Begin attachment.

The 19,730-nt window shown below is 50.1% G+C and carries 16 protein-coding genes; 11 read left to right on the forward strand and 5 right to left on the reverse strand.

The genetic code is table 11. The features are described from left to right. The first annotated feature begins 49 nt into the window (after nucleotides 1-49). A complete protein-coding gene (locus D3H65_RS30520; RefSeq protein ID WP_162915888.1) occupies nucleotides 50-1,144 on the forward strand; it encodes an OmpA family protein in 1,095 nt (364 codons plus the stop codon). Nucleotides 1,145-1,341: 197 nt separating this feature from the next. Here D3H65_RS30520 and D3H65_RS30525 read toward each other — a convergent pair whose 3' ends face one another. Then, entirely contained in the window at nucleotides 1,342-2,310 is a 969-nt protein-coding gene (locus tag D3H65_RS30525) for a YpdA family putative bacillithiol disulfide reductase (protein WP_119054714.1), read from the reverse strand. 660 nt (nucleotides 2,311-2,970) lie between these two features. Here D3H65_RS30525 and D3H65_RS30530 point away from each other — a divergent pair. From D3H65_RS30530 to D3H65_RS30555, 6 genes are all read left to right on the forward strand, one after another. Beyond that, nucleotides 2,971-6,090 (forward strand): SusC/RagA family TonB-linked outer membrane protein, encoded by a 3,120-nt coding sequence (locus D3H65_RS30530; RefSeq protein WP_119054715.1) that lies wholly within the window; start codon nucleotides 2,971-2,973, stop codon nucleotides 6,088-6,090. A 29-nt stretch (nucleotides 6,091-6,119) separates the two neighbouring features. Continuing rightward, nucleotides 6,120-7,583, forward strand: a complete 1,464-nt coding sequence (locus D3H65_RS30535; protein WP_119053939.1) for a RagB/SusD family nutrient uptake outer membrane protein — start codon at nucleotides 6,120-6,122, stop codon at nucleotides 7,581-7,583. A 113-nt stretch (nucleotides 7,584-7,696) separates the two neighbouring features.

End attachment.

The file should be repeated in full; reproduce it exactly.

The 19,730-nt window shown below is 50.1% G+C and carries 16 protein-coding genes; 11 read left to right on the forward strand and 5 right to left on the reverse strand.

The genetic code is table 11. The features are described from left to right. The first annotated feature begins 49 nt into the window (after nucleotides 1-49). A complete protein-coding gene (locus D3H65_RS30520; RefSeq protein ID WP_162915888.1) occupies nucleotides 50-1,144 on the forward strand; it encodes an OmpA family protein in 1,095 nt (364 codons plus the stop codon). Nucleotides 1,145-1,341: 197 nt separating this feature from the next. Here D3H65_RS30520 and D3H65_RS30525 read toward each other — a convergent pair whose 3' ends face one another. Then, entirely contained in the window at nucleotides 1,342-2,310 is a 969-nt protein-coding gene (locus tag D3H65_RS30525) for a YpdA family putative bacillithiol disulfide reductase (protein WP_119054714.1), read from the reverse strand. 660 nt (nucleotides 2,311-2,970) lie between these two features. Here D3H65_RS30525 and D3H65_RS30530 point away from each other — a divergent pair. From D3H65_RS30530 to D3H65_RS30555, 6 genes are all read left to right on the forward strand, one after another. Beyond that, nucleotides 2,971-6,090 (forward strand): SusC/RagA family TonB-linked outer membrane protein, encoded by a 3,120-nt coding sequence (locus D3H65_RS30530; RefSeq protein WP_119054715.1) that lies wholly within the window; start codon nucleotides 2,971-2,973, stop codon nucleotides 6,088-6,090. A 29-nt stretch (nucleotides 6,091-6,119) separates the two neighbouring features. Continuing rightward, nucleotides 6,120-7,583, forward strand: a complete 1,464-nt coding sequence (locus D3H65_RS30535; protein WP_119053939.1) for a RagB/SusD family nutrient uptake outer membrane protein — start codon at nucleotides 6,120-6,122, stop codon at nucleotides 7,581-7,583. A 113-nt stretch (nucleotides 7,584-7,696) separates the two neighbouring features.